Christian Cardenas was all set to be a midfielder.
The Northeast High School junior spent most of his soccer career playing up, either in the midfield or forward, putting up goals and setting up teammates.
But when the season started, the Vikings needed a centerback to shore up their defense, and since he had some experience playing the position when he was younger, he volunteered to make the switch.
The change would take him out of the running for being an elite goal scorer, but he didn’t mind doing it because it’s what the situation called for.
“It’s not my favorite position, but I like playing it,” said Cardenas, who lives in Mayfair. “When we needed a defender, I said I would do it. They didn’t really ask me, I kind of volunteered because I knew it was something that would help the team. I’m more of a midfielder, but I knew I was fit enough to play back there because I’m in pretty good shape, and I knew I could eventually get ready to play back there. I knew it would take some time, but I knew we could make it work.”
That’s an understatement.
With Cardenas being one of the leaders of the defense, Northeast had a great season and Public League play ended the best possible way.
Northeast defeated Franklin Towne Charter 4-0 in the Public League championship last week, avenging its only loss during the regular season and knocking off the defending champion.
It made a winner out of first-year coach John Psoras, who coached the girls team prior to this year.
Prior to last year, when the Vikings were knocked out of the playoffs in the semifinals, Northeast had won three straight Public League championships.
For Cardenas, who played as a freshman but didn’t as a sophomore, this championship was the best yet.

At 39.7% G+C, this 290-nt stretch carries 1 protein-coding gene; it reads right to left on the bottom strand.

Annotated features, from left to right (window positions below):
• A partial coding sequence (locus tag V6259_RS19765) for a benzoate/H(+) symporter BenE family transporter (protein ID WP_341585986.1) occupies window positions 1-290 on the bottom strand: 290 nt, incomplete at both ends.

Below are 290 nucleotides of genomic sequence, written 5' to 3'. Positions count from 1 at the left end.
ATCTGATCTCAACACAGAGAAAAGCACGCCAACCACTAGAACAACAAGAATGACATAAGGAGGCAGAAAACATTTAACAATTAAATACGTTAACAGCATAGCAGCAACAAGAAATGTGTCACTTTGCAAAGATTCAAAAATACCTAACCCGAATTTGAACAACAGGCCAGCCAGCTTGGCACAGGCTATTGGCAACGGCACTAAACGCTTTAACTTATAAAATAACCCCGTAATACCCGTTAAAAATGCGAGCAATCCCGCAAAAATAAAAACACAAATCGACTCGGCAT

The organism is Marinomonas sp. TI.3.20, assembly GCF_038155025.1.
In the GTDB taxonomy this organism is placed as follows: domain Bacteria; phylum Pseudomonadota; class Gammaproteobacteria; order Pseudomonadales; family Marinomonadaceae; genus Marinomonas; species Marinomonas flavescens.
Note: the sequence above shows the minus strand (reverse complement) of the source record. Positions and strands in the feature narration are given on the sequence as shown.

“I knew we were going to be really good, but we really played well to win this,” Cardenas said. “We were good in the beginning of the year, but in the second game, we lost to Franklin Towne. They’re a good team. But that was a good loss for us. As much as I wanted to go undefeated and win every game, that let us know that if we didn’t play our best, we wouldn’t win.”
The loss may have helped, but so did Cardenas’ ability to play a new position.
“Christian has a natural attacking instinct, which made it challenging for him to take a step back and to be patient, but he handled the job like a true leader,” Psoras said. “Christian was an instrumental part of bringing back the championship to Northeast this year and his selflessness did not go unnoticed by our team.”
Like a good leader, he wasn’t ready to accept all the glory.
In fact, he was busy passing it on to the rest of his team.
“Our defense was really good and for the most part, especially in the beginning of the year, they were doing things to help me,” Cardenas said. “When I needed help or someone to cover for me, they were there. I took some time to get up to speed at playing defense because it’s completely different. It was so much different than playing forward or midfield.
“I think I did OK. I think I could have done things better, but I learned a lot. I was in good shape, so that wasn’t a problem. Once we all learned how to play together, things went really well. Our defense was pretty good.”
Cardenas was happy with the play of his teammates. He was also happy to be back playing for the Vikings.
Last year he didn’t, but he was still playing soccer. He competed for Academy Soccer, a club that prohibits players from competing at the high school level. It was great competition and Cardenas admits he enjoyed playing for Academy, but for him, it was just good to be back playing for Northeast.
Especially when the Vikings hoisted the Public League championship.
“I knew we could do it, but it feels so good when you actually do it,” Cardenas said. “Our team really played together. I think that was one of the biggest things. We had great coaching, we couldn’t have done it without them, and we couldn’t have done it without each other.”
Cardenas is already chomping at the bit to defend the championship, and while he knows he will be on the field, he doesn’t know where he’ll be.
Perhaps he should get some gloves.
“I’d be happy to move back to midfield, that’s my natural position, but I don’t really care,” said Cardenas, who plans on running track in the spring. “Whatever they need, I’ll do. If coach wants me at defense, I’ll play defense. If he wants me to be a goalie, if it’s best for the team, I’ll try it. Whatever we need, I’ll do. That’s what I did this year and I loved it. I’ll do it again gladly!”